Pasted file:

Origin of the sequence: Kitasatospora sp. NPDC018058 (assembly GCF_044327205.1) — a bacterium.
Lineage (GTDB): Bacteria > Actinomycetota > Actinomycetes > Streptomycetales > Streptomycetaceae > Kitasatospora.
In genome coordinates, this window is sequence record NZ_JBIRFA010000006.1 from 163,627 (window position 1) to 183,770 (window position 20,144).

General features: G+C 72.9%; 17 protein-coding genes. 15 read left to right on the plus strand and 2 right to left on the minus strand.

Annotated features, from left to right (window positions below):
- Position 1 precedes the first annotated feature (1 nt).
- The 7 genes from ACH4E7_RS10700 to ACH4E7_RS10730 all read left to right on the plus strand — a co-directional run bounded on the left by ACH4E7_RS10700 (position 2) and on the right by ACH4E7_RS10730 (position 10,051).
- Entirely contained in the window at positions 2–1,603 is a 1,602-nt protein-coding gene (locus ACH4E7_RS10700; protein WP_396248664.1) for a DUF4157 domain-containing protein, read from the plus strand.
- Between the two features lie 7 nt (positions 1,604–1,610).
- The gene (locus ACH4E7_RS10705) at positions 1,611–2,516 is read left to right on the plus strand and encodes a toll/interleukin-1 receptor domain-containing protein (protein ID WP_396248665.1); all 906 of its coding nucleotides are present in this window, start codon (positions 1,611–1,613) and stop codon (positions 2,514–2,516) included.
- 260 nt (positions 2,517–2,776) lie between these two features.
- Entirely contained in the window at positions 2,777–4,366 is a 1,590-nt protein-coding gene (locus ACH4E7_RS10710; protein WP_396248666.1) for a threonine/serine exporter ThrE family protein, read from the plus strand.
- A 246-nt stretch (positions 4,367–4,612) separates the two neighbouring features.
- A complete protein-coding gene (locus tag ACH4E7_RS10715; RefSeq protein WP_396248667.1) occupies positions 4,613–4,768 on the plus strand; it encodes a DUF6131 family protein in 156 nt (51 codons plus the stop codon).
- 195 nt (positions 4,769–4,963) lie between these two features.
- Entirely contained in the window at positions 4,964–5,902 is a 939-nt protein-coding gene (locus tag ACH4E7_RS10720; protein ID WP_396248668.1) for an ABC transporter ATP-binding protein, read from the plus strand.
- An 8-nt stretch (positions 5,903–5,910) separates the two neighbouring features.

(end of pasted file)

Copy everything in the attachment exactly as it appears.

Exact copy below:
Origin of the sequence: Kitasatospora sp. NPDC018058 (assembly GCF_044327205.1) — a bacterium.
Lineage (GTDB): Bacteria > Actinomycetota > Actinomycetes > Streptomycetales > Streptomycetaceae > Kitasatospora.
In genome coordinates, this window is sequence record NZ_JBIRFA010000006.1 from 163,627 (window position 1) to 183,770 (window position 20,144).

General features: G+C 72.9%; 17 protein-coding genes. 15 read left to right on the plus strand and 2 right to left on the minus strand.

Annotated features, from left to right (window positions below):
- Position 1 precedes the first annotated feature (1 nt).
- The 7 genes from ACH4E7_RS10700 to ACH4E7_RS10730 all read left to right on the plus strand — a co-directional run bounded on the left by ACH4E7_RS10700 (position 2) and on the right by ACH4E7_RS10730 (position 10,051).
- Entirely contained in the window at positions 2–1,603 is a 1,602-nt protein-coding gene (locus ACH4E7_RS10700; protein WP_396248664.1) for a DUF4157 domain-containing protein, read from the plus strand.
- Between the two features lie 7 nt (positions 1,604–1,610).
- The gene (locus ACH4E7_RS10705) at positions 1,611–2,516 is read left to right on the plus strand and encodes a toll/interleukin-1 receptor domain-containing protein (protein ID WP_396248665.1); all 906 of its coding nucleotides are present in this window, start codon (positions 1,611–1,613) and stop codon (positions 2,514–2,516) included.
- 260 nt (positions 2,517–2,776) lie between these two features.
- Entirely contained in the window at positions 2,777–4,366 is a 1,590-nt protein-coding gene (locus ACH4E7_RS10710; protein WP_396248666.1) for a threonine/serine exporter ThrE family protein, read from the plus strand.
- A 246-nt stretch (positions 4,367–4,612) separates the two neighbouring features.
- A complete protein-coding gene (locus tag ACH4E7_RS10715; RefSeq protein WP_396248667.1) occupies positions 4,613–4,768 on the plus strand; it encodes a DUF6131 family protein in 156 nt (51 codons plus the stop codon).
- 195 nt (positions 4,769–4,963) lie between these two features.
- Entirely contained in the window at positions 4,964–5,902 is a 939-nt protein-coding gene (locus tag ACH4E7_RS10720; protein ID WP_396248668.1) for an ABC transporter ATP-binding protein, read from the plus strand.
- An 8-nt stretch (positions 5,903–5,910) separates the two neighbouring features.